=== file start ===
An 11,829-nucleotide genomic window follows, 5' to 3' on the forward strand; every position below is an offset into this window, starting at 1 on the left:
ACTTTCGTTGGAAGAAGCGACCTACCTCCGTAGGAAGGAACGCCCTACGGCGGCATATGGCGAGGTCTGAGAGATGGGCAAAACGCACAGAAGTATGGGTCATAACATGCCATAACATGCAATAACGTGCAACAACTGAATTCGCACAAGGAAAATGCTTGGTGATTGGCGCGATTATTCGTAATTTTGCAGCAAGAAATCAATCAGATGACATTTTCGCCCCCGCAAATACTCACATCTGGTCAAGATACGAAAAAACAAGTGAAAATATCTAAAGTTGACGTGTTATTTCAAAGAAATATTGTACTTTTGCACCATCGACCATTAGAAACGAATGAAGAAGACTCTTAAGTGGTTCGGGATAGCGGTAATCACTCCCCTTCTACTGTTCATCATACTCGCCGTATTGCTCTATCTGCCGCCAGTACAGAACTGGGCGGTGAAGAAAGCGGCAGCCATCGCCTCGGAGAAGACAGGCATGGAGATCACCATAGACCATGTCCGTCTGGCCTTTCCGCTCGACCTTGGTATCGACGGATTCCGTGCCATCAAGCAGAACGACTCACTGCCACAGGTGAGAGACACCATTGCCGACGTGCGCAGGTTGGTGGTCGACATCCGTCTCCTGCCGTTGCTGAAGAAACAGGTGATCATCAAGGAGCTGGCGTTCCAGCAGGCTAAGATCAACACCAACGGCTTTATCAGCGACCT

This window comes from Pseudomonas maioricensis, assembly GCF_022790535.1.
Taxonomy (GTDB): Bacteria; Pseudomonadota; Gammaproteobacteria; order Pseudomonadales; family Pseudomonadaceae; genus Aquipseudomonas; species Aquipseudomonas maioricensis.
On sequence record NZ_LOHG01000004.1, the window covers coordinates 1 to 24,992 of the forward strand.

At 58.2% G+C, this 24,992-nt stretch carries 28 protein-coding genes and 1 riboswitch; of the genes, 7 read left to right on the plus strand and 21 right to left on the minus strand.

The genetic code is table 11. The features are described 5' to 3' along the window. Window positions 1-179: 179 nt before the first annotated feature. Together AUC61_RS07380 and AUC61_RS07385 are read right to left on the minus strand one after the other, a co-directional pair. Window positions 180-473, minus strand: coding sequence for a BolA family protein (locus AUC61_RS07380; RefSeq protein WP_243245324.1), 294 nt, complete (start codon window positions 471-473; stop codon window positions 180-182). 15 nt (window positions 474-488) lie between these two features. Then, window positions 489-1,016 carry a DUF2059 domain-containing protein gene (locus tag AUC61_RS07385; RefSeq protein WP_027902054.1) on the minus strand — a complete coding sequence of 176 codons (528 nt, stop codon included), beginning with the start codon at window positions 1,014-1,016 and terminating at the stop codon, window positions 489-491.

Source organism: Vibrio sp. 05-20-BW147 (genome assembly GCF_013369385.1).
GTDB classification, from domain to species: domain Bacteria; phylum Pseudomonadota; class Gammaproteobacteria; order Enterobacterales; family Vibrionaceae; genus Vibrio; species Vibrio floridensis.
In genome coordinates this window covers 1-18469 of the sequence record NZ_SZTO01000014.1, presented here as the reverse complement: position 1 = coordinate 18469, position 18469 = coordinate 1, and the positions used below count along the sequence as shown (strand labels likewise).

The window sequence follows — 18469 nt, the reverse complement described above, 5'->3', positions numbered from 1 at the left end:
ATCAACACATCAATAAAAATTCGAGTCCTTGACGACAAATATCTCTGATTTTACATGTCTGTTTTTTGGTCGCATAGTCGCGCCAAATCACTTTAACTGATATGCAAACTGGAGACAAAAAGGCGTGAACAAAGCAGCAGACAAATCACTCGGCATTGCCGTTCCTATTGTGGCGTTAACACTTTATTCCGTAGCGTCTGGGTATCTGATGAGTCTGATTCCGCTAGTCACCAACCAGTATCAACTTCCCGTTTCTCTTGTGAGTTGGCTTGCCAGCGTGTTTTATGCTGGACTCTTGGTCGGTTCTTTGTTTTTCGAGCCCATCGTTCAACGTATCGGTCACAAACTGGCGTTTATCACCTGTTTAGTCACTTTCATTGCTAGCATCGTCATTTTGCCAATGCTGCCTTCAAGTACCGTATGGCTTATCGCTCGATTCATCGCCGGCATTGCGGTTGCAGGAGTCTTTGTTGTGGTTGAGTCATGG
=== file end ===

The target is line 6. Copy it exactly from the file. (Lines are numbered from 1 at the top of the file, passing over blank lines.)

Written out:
At 58.2% G+C, this 24,992-nt stretch carries 28 protein-coding genes and 1 riboswitch; of the genes, 7 read left to right on the plus strand and 21 right to left on the minus strand.